When to Consult a Bedsores Lawyer: Signs of Neglect in Healthcare
An estimated 2.5 million Americans suffer from bedsores annually. Most bedsores are preventable. If you or a loved one developed bedsores while in a hospital, nursing home, or other healthcare facility, you may be able to recover compensation.
What Are Bedsores?
Bedsores are areas of damaged skin and tissue. When the skin experiences pressure or friction from clothing, lying in a bed, wearing a cast or prosthetic device, or sitting in a wheelchair, bedsores may develop. Medical professionals may refer to bedsores as pressure sores, pressure injuries, decubitus ulcers or pressure ulcers.
Who Is At Risk of Bedsores?
Anyone can develop bedsores. However, people who have difficulty moving are at the highest risk. You or your loved one may be at risk of developing bedsores if you:
- Have mobility issues
- Have had a bedsore before
- Are underweight
- Have swollen, broken or sweaty skin
- Have fragile skin or poor circulation
Additionally, people who have difficulty feeling pain or sensation or have diabetes or reduced blood flow are at a higher risk. People over the age of 70 are the highest risk group because they often have fragile skin and mobility issues.
What Causes Bedsores?
Applying a large amount of pressure to the skin over a short period or applying a lesser amount of pressure over a long period can cause bedsores because the pressure prevents the skin from receiving oxygen and nutrients. Skin that does not get enough oxygen and nutrients begins to break down causing an ulcer to form.
Where Do Bedsores Usually Occur?
Bedsores can develop anywhere on the body, but body parts not covered by protective layers of muscle and fat are the most susceptible. Some of the most commonly affected body parts include the head, ears, elbows, shoulder blades, hip bones, tailbone and heels.
CHAT LIVE with a representative to find out if you have a case.
What Are the Symptoms of Bedsores?
Bedsores often appear as discolored patches of skin that do not change color when you press on them. These patches may appear red on white skin or purple, black, or blue on brown skin.
Bedsores may feel spongy, warm or hard. They may be itchy or painful. Bedsores usually develop gradually but can develop in as little as two hours.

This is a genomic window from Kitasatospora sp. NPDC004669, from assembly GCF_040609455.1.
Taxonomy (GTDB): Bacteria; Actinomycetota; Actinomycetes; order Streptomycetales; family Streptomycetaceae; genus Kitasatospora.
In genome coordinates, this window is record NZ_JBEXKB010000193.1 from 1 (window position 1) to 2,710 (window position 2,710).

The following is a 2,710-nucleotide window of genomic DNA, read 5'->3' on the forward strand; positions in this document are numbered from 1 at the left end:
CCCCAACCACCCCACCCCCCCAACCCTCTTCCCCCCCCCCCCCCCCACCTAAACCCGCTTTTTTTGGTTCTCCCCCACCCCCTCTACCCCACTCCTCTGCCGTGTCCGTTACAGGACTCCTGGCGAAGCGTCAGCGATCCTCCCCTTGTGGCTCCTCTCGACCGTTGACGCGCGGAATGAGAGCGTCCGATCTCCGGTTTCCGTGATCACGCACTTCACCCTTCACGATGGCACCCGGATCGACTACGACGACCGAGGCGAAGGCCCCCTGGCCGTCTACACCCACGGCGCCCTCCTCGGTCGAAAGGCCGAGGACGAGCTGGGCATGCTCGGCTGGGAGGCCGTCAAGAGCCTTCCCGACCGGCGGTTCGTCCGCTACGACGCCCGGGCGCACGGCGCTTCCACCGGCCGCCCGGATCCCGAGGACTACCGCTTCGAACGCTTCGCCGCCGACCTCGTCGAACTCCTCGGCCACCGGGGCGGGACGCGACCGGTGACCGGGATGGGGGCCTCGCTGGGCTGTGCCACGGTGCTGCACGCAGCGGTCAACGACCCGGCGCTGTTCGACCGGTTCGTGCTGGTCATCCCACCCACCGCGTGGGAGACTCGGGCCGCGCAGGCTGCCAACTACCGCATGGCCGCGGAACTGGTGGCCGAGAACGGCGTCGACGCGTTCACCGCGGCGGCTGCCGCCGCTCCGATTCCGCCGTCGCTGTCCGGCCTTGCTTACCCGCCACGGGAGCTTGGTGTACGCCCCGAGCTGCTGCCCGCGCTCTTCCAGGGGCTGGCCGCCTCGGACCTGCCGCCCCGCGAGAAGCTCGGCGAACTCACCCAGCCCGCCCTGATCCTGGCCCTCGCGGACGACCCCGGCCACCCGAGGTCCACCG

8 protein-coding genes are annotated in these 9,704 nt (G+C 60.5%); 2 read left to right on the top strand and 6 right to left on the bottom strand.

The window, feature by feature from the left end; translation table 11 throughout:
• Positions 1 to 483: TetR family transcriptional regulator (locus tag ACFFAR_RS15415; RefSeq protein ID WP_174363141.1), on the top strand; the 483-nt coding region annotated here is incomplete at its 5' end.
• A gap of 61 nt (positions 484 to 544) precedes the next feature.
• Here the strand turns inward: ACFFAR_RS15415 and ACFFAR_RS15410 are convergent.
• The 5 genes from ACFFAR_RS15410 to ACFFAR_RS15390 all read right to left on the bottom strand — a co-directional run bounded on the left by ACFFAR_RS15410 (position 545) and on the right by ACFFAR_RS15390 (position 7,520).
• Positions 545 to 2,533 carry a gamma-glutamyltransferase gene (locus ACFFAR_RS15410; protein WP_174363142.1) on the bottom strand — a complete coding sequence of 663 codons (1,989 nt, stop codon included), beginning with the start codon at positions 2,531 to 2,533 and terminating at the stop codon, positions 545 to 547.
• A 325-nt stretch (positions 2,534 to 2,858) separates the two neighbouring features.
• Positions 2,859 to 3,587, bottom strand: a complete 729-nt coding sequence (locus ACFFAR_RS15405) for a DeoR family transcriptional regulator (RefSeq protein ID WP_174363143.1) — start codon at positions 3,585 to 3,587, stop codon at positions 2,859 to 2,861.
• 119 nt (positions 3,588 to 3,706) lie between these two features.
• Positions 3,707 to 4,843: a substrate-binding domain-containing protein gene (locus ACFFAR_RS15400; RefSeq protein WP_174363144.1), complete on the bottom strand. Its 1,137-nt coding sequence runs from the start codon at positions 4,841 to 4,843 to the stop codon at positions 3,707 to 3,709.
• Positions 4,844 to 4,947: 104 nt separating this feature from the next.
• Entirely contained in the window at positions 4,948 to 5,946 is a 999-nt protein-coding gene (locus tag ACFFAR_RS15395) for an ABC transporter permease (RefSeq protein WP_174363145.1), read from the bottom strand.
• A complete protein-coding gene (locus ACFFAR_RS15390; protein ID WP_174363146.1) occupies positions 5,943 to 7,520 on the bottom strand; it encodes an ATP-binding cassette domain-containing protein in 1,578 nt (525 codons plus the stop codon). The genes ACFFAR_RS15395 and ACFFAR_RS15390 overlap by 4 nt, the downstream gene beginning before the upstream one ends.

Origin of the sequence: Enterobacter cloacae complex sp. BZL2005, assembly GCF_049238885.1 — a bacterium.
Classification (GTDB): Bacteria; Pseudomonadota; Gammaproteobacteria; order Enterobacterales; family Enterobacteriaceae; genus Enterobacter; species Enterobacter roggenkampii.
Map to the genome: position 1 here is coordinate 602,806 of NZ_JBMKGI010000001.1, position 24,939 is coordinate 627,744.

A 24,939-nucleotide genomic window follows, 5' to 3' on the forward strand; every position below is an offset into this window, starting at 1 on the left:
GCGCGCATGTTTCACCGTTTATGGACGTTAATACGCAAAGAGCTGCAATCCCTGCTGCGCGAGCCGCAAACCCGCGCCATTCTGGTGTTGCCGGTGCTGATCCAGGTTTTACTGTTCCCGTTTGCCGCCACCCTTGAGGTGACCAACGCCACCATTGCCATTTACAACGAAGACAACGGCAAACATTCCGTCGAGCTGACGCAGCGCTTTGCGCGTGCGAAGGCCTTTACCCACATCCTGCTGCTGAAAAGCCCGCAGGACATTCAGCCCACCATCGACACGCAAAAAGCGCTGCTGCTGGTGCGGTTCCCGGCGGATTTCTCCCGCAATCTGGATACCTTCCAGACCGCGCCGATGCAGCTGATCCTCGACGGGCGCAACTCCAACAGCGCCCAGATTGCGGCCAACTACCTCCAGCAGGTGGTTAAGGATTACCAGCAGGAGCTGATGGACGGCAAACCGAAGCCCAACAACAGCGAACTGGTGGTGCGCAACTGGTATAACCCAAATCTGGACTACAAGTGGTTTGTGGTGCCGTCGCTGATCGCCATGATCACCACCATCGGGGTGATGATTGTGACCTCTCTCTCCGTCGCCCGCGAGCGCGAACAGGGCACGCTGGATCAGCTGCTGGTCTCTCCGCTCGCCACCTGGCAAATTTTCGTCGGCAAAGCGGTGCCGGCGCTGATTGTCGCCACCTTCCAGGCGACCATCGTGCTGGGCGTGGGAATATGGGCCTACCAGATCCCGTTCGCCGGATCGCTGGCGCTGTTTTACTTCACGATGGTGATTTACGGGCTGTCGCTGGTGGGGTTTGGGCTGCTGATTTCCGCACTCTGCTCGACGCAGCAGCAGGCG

As bedsores get worse, they may blister or form an open wound. More advanced bedsores can affect deeper layers of skin, bone and muscle.
Stages of Bedsores
Medical providers classify bedsores into four stages, depending on how severe they are:
- Stage 1 bedsores may look red and feel warm to the touch. They may also have a purple or blue tint. The affected person may indicate that the sore itches or hurts.
- A stage 2 sore has a more damaged appearance. There may be an open sore or blister and the affected person may experience significant pain. The skin around the sore may also have a discolored appearance.
- A stage 3 bedsore has a crater-like appearance caused by damaged skin below the surface.
- Stage 4 bedsores severely damage the skin. There may be a large wound that could also affect bones, tendons, and joints.
Medical providers can’t stage some bedsores because layers of dead skin and tissue damage obscure the underlying damage, making it impossible to measure.
What Kinds of Complications Can Bedsores Cause?
Bedsores can take days, months, or years to heal. The wounds may become infected and the infection can spread to other parts of the body, affecting the brain, heart, bones, joints, and other systems.
Severe complications from bedsores can include:
- Bone and joint infections
About 24,000 people die from complications caused by bedsores every year.
Are Bedsores a Sign of Neglect?
Healthcare providers can prevent most bedsores by properly positioning and repositioning patients who can’t reposition themselves while spending an extended time in a bed or a wheelchair. Bedsores may also develop when patients do not receive adequate water and nutrition because sores can’t heal without enough energy, hydration and nutrients.
Neglect can also cause bedsores when providers: